A gem in its own right, No More Sad Eyes is the sweat and blood of a man carving his name in the musical sidewalk, doing things his own way, and being thankful every time a new ear comes his way, or someone helps him out. A gentleman to the fullest, Massei is a rare gem indeed, as is his music. I'll give this an A-.

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Pitch Weekly: September '00 Brendon Massei No More Sad Eyes (No Town Records) After releasing one full-length album and several compilation tracks with Supperbell Roundup, Brendon Massei has delivered his emotionally charged solo debut. Full of subtle acoustic guitar melodies and weary, nuanced vocals, No More Sad Eyes is a low-key delight. Among the highlights are the plinky, downbeat "I Know Where I'll Go, Where We'll All Go," which showcases two distinct shades of Massei's voice, and the stripped-down "Get Me Away, and Get Me Back." With such song titles as "If You've No One to See, I'd Love You to Go Out with Me," Massei operates from a genuinely vulnerable stance that's a refreshing change from the cocky attitude that's invaded nearly every genre. Occasionally, Massei rocks out a bit, as when the fuzzy guitars kick in two minutes into "I Can't Hang" and when overlapping noise swarms over his vocals at the end of "Las Vegas Town," but for the most part this is a charming, soft-spoken songwriting effort. Massei the meek might not inherit the earth, but he should at least win the hearts of fans of everyone from Bright Eyes to Elliott Smith.

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Yahtzine Reviews: ??? supperbell roundup - at station four CD (side one dummy) nice folky kinda thing going on with supperbell roundup, what an odd name though, but i'll leave that alone. normally something like this would probably do very little for me but as i sit here nursing a bad migraine some quiet soothing music actually did wonders for me. something i'd be likely to listen to again when it's time to hit the sack.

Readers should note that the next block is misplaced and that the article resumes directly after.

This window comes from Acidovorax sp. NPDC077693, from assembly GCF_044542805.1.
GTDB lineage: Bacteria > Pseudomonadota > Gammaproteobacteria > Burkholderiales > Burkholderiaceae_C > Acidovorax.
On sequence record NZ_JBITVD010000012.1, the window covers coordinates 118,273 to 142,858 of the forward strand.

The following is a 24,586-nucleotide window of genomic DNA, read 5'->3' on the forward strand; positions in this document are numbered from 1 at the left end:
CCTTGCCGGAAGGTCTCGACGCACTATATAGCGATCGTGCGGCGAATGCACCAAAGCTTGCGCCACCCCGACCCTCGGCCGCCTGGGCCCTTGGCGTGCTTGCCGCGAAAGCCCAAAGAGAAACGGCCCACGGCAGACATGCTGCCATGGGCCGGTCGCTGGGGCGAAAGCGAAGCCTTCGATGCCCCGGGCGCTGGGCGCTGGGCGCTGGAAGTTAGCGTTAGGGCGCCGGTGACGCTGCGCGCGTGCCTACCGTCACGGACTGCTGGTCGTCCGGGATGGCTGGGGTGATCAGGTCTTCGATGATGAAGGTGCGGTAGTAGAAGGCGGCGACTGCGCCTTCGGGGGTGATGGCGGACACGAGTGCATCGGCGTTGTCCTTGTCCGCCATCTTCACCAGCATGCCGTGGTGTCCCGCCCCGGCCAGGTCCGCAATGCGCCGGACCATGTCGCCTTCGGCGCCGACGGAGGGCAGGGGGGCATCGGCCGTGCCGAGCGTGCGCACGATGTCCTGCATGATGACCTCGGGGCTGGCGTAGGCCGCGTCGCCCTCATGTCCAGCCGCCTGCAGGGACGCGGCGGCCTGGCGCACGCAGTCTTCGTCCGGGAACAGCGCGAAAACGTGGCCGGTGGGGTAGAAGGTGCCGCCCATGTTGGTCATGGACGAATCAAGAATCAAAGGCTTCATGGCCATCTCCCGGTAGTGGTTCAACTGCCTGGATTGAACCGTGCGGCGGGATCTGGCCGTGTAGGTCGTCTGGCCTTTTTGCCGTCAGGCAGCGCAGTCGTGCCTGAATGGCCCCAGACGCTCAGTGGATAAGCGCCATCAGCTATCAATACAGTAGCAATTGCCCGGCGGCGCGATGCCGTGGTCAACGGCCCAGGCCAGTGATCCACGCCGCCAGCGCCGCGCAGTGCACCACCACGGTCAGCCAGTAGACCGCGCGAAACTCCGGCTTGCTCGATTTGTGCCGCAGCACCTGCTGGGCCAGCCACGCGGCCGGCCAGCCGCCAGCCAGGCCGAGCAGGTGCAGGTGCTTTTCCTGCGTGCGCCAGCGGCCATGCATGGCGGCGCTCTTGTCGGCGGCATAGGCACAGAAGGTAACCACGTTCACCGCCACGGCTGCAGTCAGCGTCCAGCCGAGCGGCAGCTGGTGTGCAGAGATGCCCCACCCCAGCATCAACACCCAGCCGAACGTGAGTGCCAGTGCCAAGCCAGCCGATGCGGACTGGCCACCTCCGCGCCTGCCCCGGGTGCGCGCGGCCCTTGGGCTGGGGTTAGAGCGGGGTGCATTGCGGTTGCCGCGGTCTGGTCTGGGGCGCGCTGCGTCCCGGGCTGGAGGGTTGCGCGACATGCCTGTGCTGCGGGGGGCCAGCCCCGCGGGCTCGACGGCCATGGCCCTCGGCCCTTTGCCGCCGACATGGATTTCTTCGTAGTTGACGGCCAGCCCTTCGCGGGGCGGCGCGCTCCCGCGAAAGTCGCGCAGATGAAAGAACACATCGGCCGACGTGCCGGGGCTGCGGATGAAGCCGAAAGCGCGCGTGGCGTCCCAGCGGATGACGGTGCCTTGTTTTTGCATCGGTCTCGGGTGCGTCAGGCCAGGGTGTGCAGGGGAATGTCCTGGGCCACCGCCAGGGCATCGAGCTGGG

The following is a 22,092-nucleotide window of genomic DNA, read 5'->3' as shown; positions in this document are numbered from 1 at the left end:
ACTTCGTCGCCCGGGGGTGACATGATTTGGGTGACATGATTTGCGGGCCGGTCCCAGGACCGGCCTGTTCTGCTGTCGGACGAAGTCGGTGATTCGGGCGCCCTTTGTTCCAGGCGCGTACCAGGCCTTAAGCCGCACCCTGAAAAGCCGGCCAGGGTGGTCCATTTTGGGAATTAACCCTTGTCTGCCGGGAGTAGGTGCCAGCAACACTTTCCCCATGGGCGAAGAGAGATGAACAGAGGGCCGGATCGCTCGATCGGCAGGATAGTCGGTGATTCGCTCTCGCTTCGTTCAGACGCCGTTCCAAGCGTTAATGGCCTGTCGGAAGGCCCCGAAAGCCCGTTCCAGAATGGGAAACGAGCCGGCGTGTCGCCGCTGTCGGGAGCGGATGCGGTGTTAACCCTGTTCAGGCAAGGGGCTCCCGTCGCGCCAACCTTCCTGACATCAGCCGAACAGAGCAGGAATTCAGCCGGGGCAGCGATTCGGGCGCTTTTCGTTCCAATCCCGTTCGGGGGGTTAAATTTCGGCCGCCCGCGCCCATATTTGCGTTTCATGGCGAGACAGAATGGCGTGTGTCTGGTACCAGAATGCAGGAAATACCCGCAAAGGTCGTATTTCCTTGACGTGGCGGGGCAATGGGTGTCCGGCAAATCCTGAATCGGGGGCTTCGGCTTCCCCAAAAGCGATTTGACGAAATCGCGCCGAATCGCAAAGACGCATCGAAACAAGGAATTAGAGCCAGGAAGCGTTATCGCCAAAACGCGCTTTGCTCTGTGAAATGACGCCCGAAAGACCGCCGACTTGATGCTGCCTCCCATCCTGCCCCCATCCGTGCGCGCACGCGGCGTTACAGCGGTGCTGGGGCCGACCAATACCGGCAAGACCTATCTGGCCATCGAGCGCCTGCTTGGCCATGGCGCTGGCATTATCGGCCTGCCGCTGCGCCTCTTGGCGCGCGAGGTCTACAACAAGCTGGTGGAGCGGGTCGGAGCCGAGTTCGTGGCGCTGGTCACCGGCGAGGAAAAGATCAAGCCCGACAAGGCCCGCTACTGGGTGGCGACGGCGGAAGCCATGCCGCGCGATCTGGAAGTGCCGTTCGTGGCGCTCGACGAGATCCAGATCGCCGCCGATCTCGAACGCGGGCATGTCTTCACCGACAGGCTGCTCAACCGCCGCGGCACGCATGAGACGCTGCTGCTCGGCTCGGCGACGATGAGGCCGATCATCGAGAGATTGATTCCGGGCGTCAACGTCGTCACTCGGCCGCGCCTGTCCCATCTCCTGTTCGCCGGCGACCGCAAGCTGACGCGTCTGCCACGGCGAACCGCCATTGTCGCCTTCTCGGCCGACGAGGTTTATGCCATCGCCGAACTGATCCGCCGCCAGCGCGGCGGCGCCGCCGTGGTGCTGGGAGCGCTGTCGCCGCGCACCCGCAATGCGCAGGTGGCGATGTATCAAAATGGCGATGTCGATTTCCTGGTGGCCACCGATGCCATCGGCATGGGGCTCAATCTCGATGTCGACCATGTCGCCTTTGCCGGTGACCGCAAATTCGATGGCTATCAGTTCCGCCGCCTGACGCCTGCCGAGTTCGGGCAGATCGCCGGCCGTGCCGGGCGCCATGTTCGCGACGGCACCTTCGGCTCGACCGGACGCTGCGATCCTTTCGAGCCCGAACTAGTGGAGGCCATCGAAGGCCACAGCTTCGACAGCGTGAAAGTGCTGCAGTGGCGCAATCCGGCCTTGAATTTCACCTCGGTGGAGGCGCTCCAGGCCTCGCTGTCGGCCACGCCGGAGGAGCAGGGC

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Turkshead Reviews: Auguest '01 Supperbell Roundup At Station Four Side 1 Dummy 6201 Sunset Blvd. Suite 211 Hollywood, CA 90028 side1@aol.com http://www.side1.com

Supperbell Roundup is actually the pseudonym of one Brendon Massei, a Missouri kid who sounds like he stepped out of the Great Depression. You'll get that time warped feeling when listening to his banjo picking and acoustic guitar songs. Massei started travelling the country by Greyhound bus at age 16, and now that he's 19, he's released his first album, "At Station Four". The songs are world-aware and savvy for such a young tunesmith. You can hear the aching echo of Woody Guthrie in Massei's voice, a real throwback to the days of Leadbelly, Sonny Terry, Jimmie Rogers, freight trains and dust bowls. And this isn't mere posturing; the stuff sounds authentic, haggard -- if it were film, it'd be grainy black 'n white. Lyrically, Supperbell Roundup, isn't quite in the Woody Guthrie league -- the songs are primarily first-person perspective, doses of careful self reflection, which means that the stories they tell are less about hobos, cowboys, drifters, robbers and migrants, than they are about loves lost and won, restless wanderin' and roamin'. Supperbell Roundup's acute focus on restless dislocations brings him into a very modern, very American sensibility, perfect for the hordes of coffeehouse transplants living in cookie cutter stick houses hundreds and thousands of miles from their homes. At Station Four is proof positive that the American Heartland continues to pump strong, beyond the din of interstate and strip mall.

j. esch

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Honky.diaryland.com: December '99

I thought I'd do a retrospective entry! So here you go, boys and girls...my review of the year that was in concerts...

Best Live Shows of 1999 (chronologically)...

Looper/Khan/Supperbell Roundup. 7/23/99, Tramps, NYC. Man, where to start. Supperbell Roundup was a two-piece acoustic band whose guitarist kept making eyes at Leigh. Khan was, well, they were Khan. They gave Gina some anal lubricant and I got a Kiss tape. Looper was great and the fans ate it up; they played just about everything and closed out with Stuart David doing an unreleased Belle and Sebastian song, "Winter Wooskie", solo. Wild.

-Dan

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Splendid Ear Zine: ??? What kind of music is Brendon Massei making? Folk? Country? Pop? I really can't say. It's mostly acoustic. It's got shades of bluegrass, hints of the blues. It's very pretty. Where do record stores put his CDs? No idea. I know where I put them, though -- right next to my CD player, where they're ready for a spin at a moment's notice.